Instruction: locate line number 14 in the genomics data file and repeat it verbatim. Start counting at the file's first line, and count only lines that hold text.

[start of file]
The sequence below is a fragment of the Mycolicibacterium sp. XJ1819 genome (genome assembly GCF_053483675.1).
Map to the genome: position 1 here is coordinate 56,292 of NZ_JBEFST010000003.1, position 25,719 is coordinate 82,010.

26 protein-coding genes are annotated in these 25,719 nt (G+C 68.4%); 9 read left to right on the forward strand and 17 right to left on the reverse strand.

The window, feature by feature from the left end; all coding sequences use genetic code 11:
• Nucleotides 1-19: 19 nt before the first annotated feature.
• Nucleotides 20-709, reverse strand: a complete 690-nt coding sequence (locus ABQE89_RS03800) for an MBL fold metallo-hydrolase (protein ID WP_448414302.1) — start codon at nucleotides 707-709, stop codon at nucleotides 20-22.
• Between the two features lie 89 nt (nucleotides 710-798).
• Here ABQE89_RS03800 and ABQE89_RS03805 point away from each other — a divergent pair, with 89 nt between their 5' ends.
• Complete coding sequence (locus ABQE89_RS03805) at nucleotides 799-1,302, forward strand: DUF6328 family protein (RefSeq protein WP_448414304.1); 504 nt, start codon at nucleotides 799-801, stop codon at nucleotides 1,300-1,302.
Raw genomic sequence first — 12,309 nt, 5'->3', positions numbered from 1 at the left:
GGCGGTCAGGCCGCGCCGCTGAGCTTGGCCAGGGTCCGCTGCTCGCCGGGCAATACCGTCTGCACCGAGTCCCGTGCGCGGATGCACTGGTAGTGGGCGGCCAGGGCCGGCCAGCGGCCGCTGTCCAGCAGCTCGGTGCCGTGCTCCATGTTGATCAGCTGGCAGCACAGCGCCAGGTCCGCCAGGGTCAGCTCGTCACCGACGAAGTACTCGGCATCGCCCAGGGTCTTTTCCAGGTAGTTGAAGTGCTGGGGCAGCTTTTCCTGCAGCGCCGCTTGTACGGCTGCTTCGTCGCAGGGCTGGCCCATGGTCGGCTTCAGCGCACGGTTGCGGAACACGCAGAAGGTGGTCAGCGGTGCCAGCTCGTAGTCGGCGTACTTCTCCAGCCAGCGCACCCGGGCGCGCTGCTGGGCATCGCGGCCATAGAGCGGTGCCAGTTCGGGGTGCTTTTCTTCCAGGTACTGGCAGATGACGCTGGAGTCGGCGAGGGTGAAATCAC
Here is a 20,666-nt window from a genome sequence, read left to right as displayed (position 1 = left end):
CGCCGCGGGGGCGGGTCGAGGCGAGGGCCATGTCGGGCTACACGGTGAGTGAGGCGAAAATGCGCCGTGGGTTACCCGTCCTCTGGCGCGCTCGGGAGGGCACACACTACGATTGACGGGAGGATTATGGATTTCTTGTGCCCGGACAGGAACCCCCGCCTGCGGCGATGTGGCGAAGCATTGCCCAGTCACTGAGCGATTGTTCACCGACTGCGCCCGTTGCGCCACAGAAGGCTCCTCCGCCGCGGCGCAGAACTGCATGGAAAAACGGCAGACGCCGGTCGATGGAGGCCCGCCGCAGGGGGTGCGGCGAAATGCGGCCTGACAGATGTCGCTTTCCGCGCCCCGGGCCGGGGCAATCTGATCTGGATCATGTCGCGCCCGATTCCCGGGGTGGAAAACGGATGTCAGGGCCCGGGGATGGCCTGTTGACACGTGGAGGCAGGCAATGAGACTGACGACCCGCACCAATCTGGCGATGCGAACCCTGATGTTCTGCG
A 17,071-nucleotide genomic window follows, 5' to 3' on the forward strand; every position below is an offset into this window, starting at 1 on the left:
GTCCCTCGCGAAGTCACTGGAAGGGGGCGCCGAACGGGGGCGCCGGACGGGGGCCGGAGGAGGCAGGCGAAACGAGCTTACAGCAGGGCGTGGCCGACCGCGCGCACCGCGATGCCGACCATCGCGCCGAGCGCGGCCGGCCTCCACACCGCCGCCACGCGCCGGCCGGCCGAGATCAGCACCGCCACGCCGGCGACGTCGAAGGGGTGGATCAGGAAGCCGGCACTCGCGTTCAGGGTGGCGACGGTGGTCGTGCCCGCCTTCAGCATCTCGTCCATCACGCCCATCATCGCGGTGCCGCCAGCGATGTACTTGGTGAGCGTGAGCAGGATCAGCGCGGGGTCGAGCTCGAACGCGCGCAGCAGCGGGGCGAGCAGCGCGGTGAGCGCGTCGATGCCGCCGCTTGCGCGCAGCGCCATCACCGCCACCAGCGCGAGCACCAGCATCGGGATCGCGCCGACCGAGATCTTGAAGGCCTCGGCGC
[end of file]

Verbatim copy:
A 17,071-nucleotide genomic window follows, 5' to 3' on the forward strand; every position below is an offset into this window, starting at 1 on the left: